Nature can bring strange surprises
Metamorphosis is the title of a story by Franz Kafka about a man who wakes up to find he has turned into a cockroach, and the word means some sort of transformation. Insects all go through different stages before they become the adult form and everyone is familiar with how the caterpillar becomes a chrysalis and then emerge as a butterfly or moth.
Tachinid flies and Monarch Butterfly caterpillars
Caterpillars should turn into pretty butterflies, all going well, but sometimes this doesn't happen if a parasitic fly gets to them first.
Nature can bring strange surprises
Vine Hawk Moth
A very large caterpillar with a spike on its tail
In my column (in the Tenerife Sun newspaper) I had recently reported about some Vine Hawk moth caterpillars I had rescued from a garden and was looking forward to seeing the adult moth. Sometimes, however, when rearing insects you end up with something very different to what you expected.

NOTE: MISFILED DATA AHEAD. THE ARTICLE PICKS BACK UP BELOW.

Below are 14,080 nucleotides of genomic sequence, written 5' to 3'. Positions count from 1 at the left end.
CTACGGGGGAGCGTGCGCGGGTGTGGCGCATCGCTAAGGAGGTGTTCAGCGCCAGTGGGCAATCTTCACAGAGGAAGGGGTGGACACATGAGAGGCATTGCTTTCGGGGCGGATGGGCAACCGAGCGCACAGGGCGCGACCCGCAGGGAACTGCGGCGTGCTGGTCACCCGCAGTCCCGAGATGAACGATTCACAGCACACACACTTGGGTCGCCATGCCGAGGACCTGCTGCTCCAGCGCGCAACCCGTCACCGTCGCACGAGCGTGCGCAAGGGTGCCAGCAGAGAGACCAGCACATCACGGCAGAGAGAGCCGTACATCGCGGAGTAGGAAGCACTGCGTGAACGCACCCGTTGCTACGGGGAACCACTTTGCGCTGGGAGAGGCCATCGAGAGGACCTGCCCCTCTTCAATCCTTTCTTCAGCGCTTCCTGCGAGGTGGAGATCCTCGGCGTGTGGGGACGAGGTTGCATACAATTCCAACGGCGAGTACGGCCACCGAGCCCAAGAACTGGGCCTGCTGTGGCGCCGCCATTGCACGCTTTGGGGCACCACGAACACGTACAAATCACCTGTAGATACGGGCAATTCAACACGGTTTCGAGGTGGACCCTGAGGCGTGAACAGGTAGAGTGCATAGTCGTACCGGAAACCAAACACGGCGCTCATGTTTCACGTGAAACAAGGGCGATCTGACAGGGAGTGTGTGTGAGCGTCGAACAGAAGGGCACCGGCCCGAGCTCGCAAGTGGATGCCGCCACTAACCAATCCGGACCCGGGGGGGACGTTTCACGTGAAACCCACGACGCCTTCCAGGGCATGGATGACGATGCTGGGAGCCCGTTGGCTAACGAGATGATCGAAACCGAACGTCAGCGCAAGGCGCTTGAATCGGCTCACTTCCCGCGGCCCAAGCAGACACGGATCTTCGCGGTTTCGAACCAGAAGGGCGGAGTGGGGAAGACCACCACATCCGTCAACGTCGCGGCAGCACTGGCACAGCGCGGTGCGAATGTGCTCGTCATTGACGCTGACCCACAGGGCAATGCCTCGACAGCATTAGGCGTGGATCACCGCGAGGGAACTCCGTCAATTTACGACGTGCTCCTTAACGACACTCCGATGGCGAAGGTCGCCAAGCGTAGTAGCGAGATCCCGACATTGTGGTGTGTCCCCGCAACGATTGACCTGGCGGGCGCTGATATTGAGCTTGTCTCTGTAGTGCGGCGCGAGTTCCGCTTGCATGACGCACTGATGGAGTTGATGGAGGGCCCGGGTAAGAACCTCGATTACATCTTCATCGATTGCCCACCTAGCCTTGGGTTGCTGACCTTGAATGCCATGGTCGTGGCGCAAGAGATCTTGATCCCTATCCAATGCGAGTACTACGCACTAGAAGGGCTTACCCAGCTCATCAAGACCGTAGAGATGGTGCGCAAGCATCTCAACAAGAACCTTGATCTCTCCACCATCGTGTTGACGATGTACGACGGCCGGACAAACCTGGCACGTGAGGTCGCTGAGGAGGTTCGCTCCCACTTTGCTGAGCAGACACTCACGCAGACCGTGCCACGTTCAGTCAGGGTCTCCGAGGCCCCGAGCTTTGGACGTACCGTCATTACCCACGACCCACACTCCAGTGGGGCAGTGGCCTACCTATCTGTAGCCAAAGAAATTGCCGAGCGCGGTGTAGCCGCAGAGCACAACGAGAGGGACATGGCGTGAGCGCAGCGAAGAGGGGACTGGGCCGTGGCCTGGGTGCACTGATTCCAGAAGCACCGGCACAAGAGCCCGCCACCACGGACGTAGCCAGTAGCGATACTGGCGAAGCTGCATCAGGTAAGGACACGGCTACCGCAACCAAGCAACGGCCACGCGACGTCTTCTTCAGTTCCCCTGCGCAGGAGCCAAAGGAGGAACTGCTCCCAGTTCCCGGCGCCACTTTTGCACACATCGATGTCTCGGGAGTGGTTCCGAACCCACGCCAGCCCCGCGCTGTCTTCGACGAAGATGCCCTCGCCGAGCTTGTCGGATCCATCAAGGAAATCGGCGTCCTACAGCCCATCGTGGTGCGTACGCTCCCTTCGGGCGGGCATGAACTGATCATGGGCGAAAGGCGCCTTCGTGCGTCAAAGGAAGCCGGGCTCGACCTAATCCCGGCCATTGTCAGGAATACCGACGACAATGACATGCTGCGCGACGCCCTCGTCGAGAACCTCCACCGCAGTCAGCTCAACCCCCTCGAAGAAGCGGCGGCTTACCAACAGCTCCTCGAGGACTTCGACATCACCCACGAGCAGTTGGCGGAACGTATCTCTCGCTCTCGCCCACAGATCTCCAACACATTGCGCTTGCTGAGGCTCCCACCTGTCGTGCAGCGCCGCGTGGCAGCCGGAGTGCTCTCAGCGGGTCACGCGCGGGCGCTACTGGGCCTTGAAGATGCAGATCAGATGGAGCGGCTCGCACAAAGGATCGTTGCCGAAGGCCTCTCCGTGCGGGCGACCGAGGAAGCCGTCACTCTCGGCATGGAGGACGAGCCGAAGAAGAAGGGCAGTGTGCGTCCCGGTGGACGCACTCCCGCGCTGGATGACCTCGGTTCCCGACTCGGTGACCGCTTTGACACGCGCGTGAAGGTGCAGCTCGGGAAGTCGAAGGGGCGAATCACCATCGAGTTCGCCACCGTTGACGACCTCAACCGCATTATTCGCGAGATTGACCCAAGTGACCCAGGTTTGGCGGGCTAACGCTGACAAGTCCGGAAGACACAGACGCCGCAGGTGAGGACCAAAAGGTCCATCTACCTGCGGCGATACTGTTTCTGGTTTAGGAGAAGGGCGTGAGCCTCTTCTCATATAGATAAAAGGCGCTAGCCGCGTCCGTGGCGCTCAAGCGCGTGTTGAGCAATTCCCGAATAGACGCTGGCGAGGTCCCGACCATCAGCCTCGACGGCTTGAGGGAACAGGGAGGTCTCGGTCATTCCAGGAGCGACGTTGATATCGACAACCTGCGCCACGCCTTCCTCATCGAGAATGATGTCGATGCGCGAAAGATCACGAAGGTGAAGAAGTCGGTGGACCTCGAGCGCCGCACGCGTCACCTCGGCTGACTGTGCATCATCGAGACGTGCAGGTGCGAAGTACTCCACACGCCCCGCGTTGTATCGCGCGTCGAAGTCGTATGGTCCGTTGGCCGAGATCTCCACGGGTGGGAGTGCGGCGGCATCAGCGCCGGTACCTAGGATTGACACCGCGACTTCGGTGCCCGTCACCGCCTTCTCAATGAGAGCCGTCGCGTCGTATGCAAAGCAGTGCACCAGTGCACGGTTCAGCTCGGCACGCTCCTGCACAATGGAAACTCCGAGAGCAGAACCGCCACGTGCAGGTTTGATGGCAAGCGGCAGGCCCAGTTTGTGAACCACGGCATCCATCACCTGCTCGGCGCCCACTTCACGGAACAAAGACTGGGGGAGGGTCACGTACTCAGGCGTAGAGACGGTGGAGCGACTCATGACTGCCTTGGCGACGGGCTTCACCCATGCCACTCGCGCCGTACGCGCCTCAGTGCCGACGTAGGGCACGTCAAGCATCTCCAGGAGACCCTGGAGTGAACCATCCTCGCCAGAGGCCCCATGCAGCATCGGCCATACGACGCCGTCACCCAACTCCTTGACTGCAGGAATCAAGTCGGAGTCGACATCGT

There are countless forms of parasitic flies and wasps that lay their eggs on or in caterpillars but the host larval insect looks as if it is healthy until it reaches the later stage in its metamorphosis. Some parasitic species emerge as grubs when the caterpillar is about to change into a chrysalis and others take the situation one step further and are still inside the body of their insect host in the pupa.
So what you finally end up with is not a pretty butterfly or moth but an ugly parasitic fly or wasp. It always reminds me of the scene in the Sci-fi movie Alien where the extraterrestrial creature breaks out of the body of the astronaut it has invaded.
Fortunately, for me I got used to seeing such parasites emerge from caterpillars I had kept as a small boy but I am sure for many people it must be a real nightmare to see this sort of thing happen. Unfortunately this was to be the fate of all the Vine Hawk larvae and it also happened to some Monarch butterfly caterpillars I found.